“This whole venture is based on friendship and synergy,” says Todd Barkan, jazz nightclub impresario and co-owner of Keystone Korner Baltimore, which opened on April 30—International Jazz Day. Barkan has partnered with high-profile restaurateur Robert Wiedmaier to bring this top-notch jazz club and restaurant to Baltimore, which hasn’t had a truly national-level jazz club since the D.C.-based Blues Alley shut down its location (formerly Ethel’s Place) there in 1990.
For Barkan, the wait has been about as long. He bought the original Keystone Korner in San Francisco in 1972 for $12,500 ($5,000 down, with $400 monthly payments) and turned the former blues bar into one of the premier jazz clubs of its time, playing host to Miles Davis, Art Blakey, Freddie Hubbard, Stan Getz, Dexter Gordon, Betty Carter, Rahsaan Roland Kirk, and other legends. The club, which often teetered on financial collapse, eventually closed in 1983. Since that time Barkan has created various Keystone Korner concert series—in Japan, New York, and at the original site of Yoshi’s in Oakland—and he worked for a few years as the manager of Dizzy’s at Jazz at Lincoln Center. But the dream of opening another Keystone Korner has haunted him for the last 25 years.
“What excites me most about this project is that this is a revival of the Keystone Korner on the East Coast, because I always felt a kinship with the East Coast,” Barkan explains. Indeed, he’s lived in New York for more than three decades, while also working as a respected record producer with more than 800 albums under his belt. Baltimore is his home now; he moved there with his wife Ilene in April to be a hands-on manager of the venue.
The new partnership originated when Barkan was honored as an NEA Jazz Master in April 2018 in Washington, D.C. Wiedmaier, who is a Michelin-star chef and owner of several high-end restaurants including Marcel’s in DC, hosted a dinner for the honorees: Barkan, Pat Metheny, Dianne Reeves, and Joanne Brackeen. The chef and the impresario struck up a friendship. Wiedmaier had become a jazz fan in part because his son Marcel, now in his twenties, started playing electric bass at age seven and transitioned to acoustic bass at 10. Already a fan of artists like Metheny and Manhattan Transfer, Wiedmaier became exposed to mainstream jazz and found that he liked it more than he expected.
Wiedmaier already had some experience with a live music venue. His Bethesda restaurant Villain & Saint hosted live bands—mostly roots-rock—most nights of the week. But the venue has never been profitable, which is an important measure of success for any restaurant owner. After meeting and getting to know Barkan, Wiedmaier asked him to come down to the restaurant in an attempt to figure out how to make it work. After doing a site visit, Wiedmaier says that Barkan told him: “Robert, the biggest problem with these types of venues is if you don’t have someone there living and breathing it, it will never make it. You’ve gotta love the music, love the musicians, and love the space and nurture it every day.” It’s a lesson that Wiedmaier took to heart.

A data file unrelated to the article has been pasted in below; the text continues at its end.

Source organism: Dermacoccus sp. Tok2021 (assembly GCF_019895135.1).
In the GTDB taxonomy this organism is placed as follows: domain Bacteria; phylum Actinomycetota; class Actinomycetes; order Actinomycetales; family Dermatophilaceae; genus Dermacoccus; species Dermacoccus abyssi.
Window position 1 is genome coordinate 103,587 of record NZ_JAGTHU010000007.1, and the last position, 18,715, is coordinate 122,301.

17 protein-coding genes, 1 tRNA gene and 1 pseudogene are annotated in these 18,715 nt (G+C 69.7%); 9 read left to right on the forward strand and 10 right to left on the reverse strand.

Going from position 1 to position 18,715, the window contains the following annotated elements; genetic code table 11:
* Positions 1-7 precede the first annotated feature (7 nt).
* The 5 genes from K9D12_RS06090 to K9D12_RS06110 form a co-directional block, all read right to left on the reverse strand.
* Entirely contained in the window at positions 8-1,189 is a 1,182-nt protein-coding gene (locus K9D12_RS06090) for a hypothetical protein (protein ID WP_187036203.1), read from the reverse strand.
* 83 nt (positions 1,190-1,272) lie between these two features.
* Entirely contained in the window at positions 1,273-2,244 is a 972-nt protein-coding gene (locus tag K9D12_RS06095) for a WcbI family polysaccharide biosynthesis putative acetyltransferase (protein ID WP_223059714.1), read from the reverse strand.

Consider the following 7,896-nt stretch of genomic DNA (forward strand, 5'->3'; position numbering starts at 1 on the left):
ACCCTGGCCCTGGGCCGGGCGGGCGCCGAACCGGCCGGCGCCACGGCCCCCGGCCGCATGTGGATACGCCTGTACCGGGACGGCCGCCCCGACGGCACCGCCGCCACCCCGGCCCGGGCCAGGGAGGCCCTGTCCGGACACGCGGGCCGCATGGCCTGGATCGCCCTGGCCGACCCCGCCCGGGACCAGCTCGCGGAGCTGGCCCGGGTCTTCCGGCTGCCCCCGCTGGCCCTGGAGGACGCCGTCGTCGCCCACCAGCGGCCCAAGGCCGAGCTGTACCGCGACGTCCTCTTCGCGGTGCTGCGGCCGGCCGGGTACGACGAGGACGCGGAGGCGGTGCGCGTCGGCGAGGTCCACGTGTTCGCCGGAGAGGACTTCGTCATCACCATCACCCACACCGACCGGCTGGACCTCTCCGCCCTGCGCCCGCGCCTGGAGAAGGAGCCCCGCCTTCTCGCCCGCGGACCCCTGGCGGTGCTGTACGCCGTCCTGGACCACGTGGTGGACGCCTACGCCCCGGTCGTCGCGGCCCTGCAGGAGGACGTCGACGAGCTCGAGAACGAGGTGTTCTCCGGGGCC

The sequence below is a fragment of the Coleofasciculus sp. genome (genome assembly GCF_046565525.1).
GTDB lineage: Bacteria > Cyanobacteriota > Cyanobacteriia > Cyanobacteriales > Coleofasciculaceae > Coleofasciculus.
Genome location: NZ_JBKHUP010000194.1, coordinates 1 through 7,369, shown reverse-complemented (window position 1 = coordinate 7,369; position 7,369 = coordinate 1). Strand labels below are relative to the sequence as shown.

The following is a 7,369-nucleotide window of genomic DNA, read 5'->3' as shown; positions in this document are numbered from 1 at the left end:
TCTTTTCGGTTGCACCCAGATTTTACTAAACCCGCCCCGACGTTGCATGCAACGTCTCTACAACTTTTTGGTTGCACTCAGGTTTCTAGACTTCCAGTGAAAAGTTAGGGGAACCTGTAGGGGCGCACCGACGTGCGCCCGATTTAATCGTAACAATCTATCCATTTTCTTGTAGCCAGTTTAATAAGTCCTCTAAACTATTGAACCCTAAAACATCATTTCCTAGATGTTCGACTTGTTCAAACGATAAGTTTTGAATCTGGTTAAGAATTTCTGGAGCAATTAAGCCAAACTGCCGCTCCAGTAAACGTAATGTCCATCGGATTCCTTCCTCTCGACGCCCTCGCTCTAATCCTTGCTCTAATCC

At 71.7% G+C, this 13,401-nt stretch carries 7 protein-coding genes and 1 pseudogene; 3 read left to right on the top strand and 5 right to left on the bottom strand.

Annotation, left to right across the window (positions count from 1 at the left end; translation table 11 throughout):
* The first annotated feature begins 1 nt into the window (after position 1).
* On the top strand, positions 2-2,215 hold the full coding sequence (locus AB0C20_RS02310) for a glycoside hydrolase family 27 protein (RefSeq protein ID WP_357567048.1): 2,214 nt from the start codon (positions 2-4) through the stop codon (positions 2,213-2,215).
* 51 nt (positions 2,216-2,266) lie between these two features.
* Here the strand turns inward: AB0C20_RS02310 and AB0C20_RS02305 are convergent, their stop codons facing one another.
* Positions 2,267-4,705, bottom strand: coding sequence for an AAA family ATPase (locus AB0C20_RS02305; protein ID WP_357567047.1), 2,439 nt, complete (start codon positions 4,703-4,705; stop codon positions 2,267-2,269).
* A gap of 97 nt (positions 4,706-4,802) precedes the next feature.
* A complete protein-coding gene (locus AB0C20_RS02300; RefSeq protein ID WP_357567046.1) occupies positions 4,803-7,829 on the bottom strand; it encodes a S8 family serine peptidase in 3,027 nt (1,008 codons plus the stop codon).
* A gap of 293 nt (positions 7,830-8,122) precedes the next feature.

In January Wiedmaier was struck by the idea of taking a space he had sitting empty in the growing area of Baltimore between Harborplace and Fell’s Point—a former seafood bar called Mussels—and turning it into a jazz club. Naturally, he thought of his new friend. He reached out to Barkan, who, ironically enough, was sitting in Dizzy’s during an Ask the Pros networking session at Jazz Congress at Jazz at Lincoln Center. Barkan didn’t hesitate to accept the offer, and the venture took flight. Barkan says he started contacting musicians and their reps that very night.
Leveraging Barkan’s longtime relationships in the jazz world has been an important part of the plan. “Todd is a walking [resource] of the musicians and the music,” Wiedmaier explains. “Todd knows the artists personally, and the history of the music.” The schedule of high-profile artists who opened the club reflected those relationships, starting with opener Ron Carter, who roughly 35 years ago helped organize a benefit concert for Barkan to raise $85,000 to pay for the original Keystone Korner’s liquor license, without which the club would have failed even sooner. Among the other A-list jazz acts appearing in the opening weeks were Kenny Garrett, Bill Charlap, Jon Faddis, Sean Jones, Joey DeFrancesco, and John Pizzarelli.